It is improbable that there were any real hopes of a sustained successful campaign in a remote and desolate area where the inclement weather in the fall would would have forced all combatants to withdraw. A more likely Pakistani goal was for a renewed international focus on a long-standing conflict over a disputed territory between two nuclear states. This expectation did bear fruit but with disastrous diplomatic consequences. Fearing the outbreak of all-out war between the two nuclear capable foes, the Clinton administration at first quietly and then openly accused Pakistan of intervening across the LoC, demanding an immediate withdrawal of the Pakistani-backed "armed intruders." However, the Sharif administration seemed oblivious to the growing international consensus about Pakistan's culpability. While military and foreign office spokesman extolled the military advances of the mujahideen in Kargil, the diplomatic war was already lost.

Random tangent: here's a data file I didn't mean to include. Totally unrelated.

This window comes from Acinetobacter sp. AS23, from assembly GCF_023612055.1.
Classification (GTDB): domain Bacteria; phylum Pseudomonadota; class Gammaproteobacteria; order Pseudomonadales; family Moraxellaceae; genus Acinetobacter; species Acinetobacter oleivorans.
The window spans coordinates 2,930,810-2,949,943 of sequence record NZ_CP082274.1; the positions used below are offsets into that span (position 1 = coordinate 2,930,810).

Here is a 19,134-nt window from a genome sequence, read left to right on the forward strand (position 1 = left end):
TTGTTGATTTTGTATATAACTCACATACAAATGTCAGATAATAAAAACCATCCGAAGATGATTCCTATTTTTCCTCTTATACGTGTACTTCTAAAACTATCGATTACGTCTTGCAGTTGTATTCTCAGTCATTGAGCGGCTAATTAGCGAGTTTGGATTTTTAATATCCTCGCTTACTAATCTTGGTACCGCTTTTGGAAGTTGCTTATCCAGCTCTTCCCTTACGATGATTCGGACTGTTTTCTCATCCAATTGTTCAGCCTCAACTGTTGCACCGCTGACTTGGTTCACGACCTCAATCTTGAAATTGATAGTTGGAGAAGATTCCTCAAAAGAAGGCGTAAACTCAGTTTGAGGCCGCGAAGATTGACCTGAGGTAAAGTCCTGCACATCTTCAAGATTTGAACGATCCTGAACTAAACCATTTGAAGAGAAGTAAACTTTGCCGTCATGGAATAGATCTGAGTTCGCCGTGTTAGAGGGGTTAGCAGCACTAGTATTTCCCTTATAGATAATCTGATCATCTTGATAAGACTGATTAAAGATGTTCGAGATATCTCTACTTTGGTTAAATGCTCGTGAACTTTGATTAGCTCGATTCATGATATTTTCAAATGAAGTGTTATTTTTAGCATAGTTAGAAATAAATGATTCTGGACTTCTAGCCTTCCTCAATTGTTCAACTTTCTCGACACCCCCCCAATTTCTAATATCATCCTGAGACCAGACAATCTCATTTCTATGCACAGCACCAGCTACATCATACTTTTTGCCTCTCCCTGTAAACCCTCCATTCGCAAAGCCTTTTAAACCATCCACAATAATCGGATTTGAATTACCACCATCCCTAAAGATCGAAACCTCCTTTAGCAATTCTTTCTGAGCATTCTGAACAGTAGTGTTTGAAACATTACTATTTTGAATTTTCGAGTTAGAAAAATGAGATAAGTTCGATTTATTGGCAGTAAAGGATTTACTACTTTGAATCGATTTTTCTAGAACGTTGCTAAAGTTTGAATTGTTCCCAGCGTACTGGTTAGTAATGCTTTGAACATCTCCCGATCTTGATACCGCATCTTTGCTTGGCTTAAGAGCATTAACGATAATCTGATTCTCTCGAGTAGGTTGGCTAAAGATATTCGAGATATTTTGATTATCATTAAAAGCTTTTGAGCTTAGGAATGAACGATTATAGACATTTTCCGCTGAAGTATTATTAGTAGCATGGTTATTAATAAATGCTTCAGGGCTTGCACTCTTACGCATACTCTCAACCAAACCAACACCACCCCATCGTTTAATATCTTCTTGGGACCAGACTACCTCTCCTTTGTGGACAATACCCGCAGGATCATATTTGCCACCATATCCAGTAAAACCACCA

Pakistani policymakers clearly failed to understand the perils of the post-cold war environment. During the cold war years, as an ally to the US, Pakistan could reasonably expect a sympathetic American response to tensions with pro-Soviet India. Pakistan was also the beneficiary of Chinese support against their mutual foe, India. The end of the cold has changed regional and international equations. Strengthened non-proliferation norms and concerns about the state-sponsored terrorism have replaced the cold war ideological agenda and traditional allies have become neutral in a world that is dominated by the one super power.